Journal of Applied Phycology

, Volume 27, Issue 3, pp 1235–1242 | Cite as

The effect of irradiance and temperature on the photosynthesis of an agarophyte, Gelidiella acerosa (Gelidiales, Rhodophyta), from Krabi, Thailand

  • Midori Fujimoto
  • Gregory N. Nishihara
  • Anchana Prathep
  • Ryuta TeradaEmail author


The effect of irradiance and temperature on the photosynthesis of an agarophyte from Thailand, Gelidiella acerosa (Gelidiales, Rhodophyta), was determined using dissolved oxygen sensors and pulse-amplitude modulated fluorometry (PAM). A model of the net photosynthesis–irradiance (PE) curve at 28 °C revealed that the saturation and compensation irradiances were 83 (95 % Bayesian credible interval (BCI), 52–128) μmol photons m−2 s−1 and 37 (BCI, 29–45) μmol photons m−2 s−1, respectively. Gross photosynthesis and dark respiration were also determined over a range of temperatures (16–40 °C), revealing that the gross photosynthetic rate was highest at 18.4 (BCI, 15.9–20.8) mg O2 gww −1 min−1 at 29.2 (BCI, 26.8–32.1) °C. Dark respiration rate could be fitted to a second-order polynomial regression (P < 0.01) over the range of the experimental temperatures, and the magnitudes of the rates ranged from 0.49 to 0.93 mg O2 gww −1 min−1 °C−1. The highest value of the maximum effective quantum yield (ΦPSII at 0 μmol photons m−2 s−1) occurred at 27.7 (BCI, 26.5–28.9) °C and was 0.57 (BCI, 0.55–0.58), and the values of ΦPSII decreased above and below 27.7 °C. Although this species is considered to be well-adapted to the current seawater temperatures of the region, the results of the experiments also suggest that they are likely close to the limiting temperature conditions.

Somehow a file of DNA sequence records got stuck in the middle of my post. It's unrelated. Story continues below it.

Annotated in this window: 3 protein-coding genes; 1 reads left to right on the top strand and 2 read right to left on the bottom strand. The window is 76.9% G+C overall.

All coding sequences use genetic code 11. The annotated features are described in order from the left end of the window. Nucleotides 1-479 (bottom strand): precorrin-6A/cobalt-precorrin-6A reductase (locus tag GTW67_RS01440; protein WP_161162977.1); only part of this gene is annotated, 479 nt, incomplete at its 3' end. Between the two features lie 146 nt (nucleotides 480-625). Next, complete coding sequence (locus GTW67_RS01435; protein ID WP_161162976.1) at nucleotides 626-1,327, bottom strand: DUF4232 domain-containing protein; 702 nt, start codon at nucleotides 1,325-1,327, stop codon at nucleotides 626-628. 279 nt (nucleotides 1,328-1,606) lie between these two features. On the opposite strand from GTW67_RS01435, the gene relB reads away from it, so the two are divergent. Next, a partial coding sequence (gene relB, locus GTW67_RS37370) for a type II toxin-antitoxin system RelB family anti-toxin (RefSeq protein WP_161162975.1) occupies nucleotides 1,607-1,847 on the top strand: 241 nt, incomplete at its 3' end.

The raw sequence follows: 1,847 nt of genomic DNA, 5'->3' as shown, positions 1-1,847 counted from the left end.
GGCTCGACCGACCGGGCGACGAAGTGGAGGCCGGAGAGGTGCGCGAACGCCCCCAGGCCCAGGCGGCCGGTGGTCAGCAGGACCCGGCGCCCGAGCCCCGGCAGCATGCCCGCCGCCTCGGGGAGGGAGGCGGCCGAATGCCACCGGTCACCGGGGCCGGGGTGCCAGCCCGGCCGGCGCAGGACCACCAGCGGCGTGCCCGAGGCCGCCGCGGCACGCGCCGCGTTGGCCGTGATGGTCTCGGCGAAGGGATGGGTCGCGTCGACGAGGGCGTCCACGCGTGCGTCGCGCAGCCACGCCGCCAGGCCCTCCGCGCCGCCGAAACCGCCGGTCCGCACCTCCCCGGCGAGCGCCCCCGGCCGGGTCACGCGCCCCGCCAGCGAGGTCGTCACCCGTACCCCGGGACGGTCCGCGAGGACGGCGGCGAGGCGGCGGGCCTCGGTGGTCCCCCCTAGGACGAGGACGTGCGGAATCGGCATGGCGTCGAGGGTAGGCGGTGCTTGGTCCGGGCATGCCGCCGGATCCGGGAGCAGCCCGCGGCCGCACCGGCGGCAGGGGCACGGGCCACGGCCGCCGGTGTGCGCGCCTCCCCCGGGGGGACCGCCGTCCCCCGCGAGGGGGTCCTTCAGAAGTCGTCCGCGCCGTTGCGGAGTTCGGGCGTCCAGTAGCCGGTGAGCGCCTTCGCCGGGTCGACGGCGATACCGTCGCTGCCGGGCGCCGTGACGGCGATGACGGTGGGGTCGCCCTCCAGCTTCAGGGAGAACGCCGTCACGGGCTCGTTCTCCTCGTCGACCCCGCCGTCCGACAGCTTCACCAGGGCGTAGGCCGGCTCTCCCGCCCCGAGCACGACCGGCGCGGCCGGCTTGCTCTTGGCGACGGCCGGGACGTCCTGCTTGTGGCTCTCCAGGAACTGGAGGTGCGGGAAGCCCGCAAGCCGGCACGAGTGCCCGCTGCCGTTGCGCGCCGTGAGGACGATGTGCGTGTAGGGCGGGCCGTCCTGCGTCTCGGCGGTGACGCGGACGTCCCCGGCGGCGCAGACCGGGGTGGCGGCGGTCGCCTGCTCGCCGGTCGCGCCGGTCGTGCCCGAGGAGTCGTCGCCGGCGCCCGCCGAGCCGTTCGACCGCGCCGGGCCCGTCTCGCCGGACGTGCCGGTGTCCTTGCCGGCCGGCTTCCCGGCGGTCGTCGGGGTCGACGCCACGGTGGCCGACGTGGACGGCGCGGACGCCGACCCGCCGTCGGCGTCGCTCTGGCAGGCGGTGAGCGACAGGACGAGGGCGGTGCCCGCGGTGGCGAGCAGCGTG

Agarophyte Algae Gelidiella acerosa Photosynthesis Pulse amplitude modulation (PAM)-chlorophyll fluorometry Temperature tolerance 



We express our gratitude to Khanjanapaj Lewmanomont, Eric Coppejans and Ken-ichi Hayashizaki, for their valuable suggestions at the field survey in Krabi, Thailand. We also thank Jaruwan Mayakun, Anuchit Darakrai, Supattra Pongparadon, Ekkalak Ratanachot, and Takashi Tsunoda for their kind assistances to complete the field survey. This research was sponsored in part by a JSPS-Asian CORE Program in the Atmosphere and Ocean Research Institute, the University of Tokyo (AP and RT), and by a Grant-in-Aid for Scientific Research (nos. 22510033, 25340012, and 25450260) from the Japanese Ministry of Education, Culture, Sport and Technology (RT and GNN); partially funded by Plant Genetic Conservation Project Under the Royal Initiation of Her Royal Highness Princess Maha Chakri Sirindhorn (AP).


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Copyright information

© Springer Science+Business Media Dordrecht 2014

Authors and Affiliations

  • Midori Fujimoto
    • 1
  • Gregory N. Nishihara
    • 2
  • Anchana Prathep
    • 3
  • Ryuta Terada
    • 1
    Email author
  1. 1.Faculty of FisheriesKagoshima UniversityKagoshimaJapan
  2. 2.Institute for East China Sea Research, Graduate School of Fisheries Science and Environmental StudiesNagasaki UniversityNagasakiJapan
  3. 3.Seaweed and Seagrass Research Unit, Department of Biology, Faculty of SciencePrince of Songkla UniversityHatYaiThailand

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